Paraguay announces names of vaccinators to stop COVID scammers | Coronavirus pandemic news

Paraguay announces names of vaccinators to stop COVID scammers | Coronavirus pandemic news


The public database of this South American country lists each person’s name, location, type of vaccine, and dose so that citizens can see if anyone has skipped this line.

With a low vaccination rate and being overwhelmed by the coronavirus, the country with the highest Covid-19 mortality rate is taking a novel approach to combat vaccine corruption: the name of each person receiving the vaccine is announced.

For those who want to know whether friends, neighbors, or members of the political elite in Paraguay are among the 400,000 people vaccinated, the answer can be obtained with just a few mouse clicks on the Ministry of Health website. There is a public database listing the person’s name, location of vaccination, type of vaccine, and dose. Scrolling through, you will see that former President Fernando Lugo filmed Sputnik V for the first time on May 19, and the famous Paraguayan comedian Carlitos Vera received the Covaxin jab.

“This is a tool for citizen supervision,” Lida Sosa, the Deputy Minister of Health, said in an interview. “Some people have checked the list and reported that people who have been vaccinated” are not eligible.

The level of disclosure in Paraguay will be banned in many countries with stricter health privacy laws. However, there are only enough vaccines to vaccinate 7% of the population, and the culture of corruption is deeply rooted-Paraguay ranks second in South America in Transparency International’s 2020 Corruption Perception Index-and there is widespread concern that people are trying to skip the line. The so-called VIP vaccination scandal involved senior government officials and politicians who used their influence to secretly vaccinate, which put Argentina, Peru, Lebanon, Spain and the Philippines in trouble.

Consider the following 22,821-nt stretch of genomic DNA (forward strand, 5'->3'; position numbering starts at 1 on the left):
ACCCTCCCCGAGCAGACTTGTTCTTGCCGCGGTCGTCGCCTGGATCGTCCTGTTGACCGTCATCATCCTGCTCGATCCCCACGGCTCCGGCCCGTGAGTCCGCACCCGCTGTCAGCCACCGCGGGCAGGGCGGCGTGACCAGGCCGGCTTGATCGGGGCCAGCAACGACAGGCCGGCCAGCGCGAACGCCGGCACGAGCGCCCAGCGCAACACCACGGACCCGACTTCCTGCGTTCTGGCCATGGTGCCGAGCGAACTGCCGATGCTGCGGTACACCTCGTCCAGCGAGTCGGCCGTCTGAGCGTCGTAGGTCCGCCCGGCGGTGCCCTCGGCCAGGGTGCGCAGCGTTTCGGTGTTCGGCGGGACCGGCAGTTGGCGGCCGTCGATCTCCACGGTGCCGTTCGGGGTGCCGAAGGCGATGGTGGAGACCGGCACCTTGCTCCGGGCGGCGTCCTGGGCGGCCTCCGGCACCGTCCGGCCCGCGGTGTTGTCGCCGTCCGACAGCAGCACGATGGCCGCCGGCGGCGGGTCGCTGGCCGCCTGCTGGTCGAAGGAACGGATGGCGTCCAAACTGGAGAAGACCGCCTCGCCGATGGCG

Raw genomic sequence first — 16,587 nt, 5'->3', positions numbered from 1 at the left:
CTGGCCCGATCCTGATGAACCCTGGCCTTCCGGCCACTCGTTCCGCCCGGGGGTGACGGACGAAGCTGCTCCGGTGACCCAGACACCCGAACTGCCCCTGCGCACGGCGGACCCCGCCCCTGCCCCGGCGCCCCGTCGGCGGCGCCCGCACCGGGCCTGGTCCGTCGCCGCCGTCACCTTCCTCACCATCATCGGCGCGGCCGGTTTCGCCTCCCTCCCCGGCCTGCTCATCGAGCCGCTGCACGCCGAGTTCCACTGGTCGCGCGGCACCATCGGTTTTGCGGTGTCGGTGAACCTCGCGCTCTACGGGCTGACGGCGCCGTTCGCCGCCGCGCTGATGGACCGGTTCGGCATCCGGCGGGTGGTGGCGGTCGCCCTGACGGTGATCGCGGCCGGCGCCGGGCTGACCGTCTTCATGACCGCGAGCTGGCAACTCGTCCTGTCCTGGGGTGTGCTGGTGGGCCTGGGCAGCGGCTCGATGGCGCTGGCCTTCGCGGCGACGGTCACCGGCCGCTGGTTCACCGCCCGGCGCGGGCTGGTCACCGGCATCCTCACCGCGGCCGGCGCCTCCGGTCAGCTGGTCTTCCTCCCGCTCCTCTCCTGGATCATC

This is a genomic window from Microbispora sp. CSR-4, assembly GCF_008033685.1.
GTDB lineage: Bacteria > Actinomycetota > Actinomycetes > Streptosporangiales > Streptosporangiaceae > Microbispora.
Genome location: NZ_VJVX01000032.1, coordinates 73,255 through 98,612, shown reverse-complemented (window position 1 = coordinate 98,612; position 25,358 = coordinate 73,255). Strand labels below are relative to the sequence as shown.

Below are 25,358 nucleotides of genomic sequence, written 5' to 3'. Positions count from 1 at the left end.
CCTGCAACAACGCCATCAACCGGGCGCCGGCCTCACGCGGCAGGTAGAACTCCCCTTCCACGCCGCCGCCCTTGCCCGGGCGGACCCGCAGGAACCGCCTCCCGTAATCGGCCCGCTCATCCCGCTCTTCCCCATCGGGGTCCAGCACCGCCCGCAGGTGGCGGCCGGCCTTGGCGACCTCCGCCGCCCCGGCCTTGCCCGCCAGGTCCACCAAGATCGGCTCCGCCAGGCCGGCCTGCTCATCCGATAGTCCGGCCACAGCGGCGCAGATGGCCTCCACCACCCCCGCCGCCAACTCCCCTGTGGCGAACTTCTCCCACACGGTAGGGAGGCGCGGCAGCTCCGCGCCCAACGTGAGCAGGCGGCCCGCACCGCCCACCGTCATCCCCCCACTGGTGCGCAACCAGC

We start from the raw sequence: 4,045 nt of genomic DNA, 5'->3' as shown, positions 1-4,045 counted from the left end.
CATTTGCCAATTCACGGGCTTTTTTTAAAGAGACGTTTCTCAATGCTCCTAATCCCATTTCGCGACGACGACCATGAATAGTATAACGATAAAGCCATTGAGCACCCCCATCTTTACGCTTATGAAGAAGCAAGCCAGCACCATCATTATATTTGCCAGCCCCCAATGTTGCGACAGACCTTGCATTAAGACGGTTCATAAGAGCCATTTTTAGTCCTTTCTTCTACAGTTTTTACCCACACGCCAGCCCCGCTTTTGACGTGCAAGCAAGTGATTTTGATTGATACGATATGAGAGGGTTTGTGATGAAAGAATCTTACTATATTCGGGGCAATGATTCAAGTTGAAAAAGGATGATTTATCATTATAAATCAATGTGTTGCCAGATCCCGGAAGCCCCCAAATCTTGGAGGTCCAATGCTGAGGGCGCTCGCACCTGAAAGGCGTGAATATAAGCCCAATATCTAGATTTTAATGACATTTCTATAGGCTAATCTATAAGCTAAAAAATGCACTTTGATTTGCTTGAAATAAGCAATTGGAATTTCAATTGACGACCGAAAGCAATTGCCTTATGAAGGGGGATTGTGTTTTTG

In Paraguay, vaccinated people can ask not to be included in the public list, but according to Sousa, no one has requested anonymity so far.

Valentin Sanchez, a 23-year-old Paraguayan software engineer living in the United States, became a celebrity in his hometown due to his efforts to find irregular vaccinations.

Sanchez is writing a program to study the vaccine data of the Ministry of Health in April to satisfy his curiosity about how to vaccinate, when his girlfriend suggested that he also look for vaccine crooks. He compared the names and ID numbers on the vaccination list with the names and ID numbers in public databases of civil servants and politicians and found more than 500 suspicious cases.

Although many of them were physically disabled who were eligible for vaccination, his detectives discovered that Mirta Gusinky, then the governing Colorado Party senator, had received the vaccination out of order. Gusinki resigned after public outcry last month. In the same week, the Ministry of Health stated that after reviewing 518 cases brought to its attention, it will submit 88 unreasonable vaccinations to the prosecutor’s office.

Sanchez said: “Because we have too few vaccines and people don’t trust the process, the only way you can give them some confidence is through this list.” “If they can, people will use their influence to vaccinate. We are in the process. Talk about life and death situations.”

Vaccine trickle

The government has purchased or received 981,400 doses of donations for six different vaccines, and orders for nearly 8 million doses have not yet been completed. The wealthy Paraguayans did not wait. Thousands of people have flown to Miami or elsewhere in the United States for vaccinations. Currently, only health care workers, pregnant women, and people 60 years of age or older are eligible to be vaccinated in Paraguay.

According to data compiled by Bloomberg, the virus has caused more than 10,000 deaths, and the country’s per capita death rate in the past 7 days is the highest in the world, with nearly 122 deaths per 1 million people. It ranks sixth in terms of infection. Since the beginning of the pandemic, the mortality rate has been among the top 30 in the world.

Deputy Health Minister Sousa said that this situation may continue until July because the “tired and fed up” population ignores social distancing and wearing masks and other preventive measures.

Sosa said: “This is reflected in our health system today, where patients are already saturated.” “We are at the most critical stage of the pandemic.”

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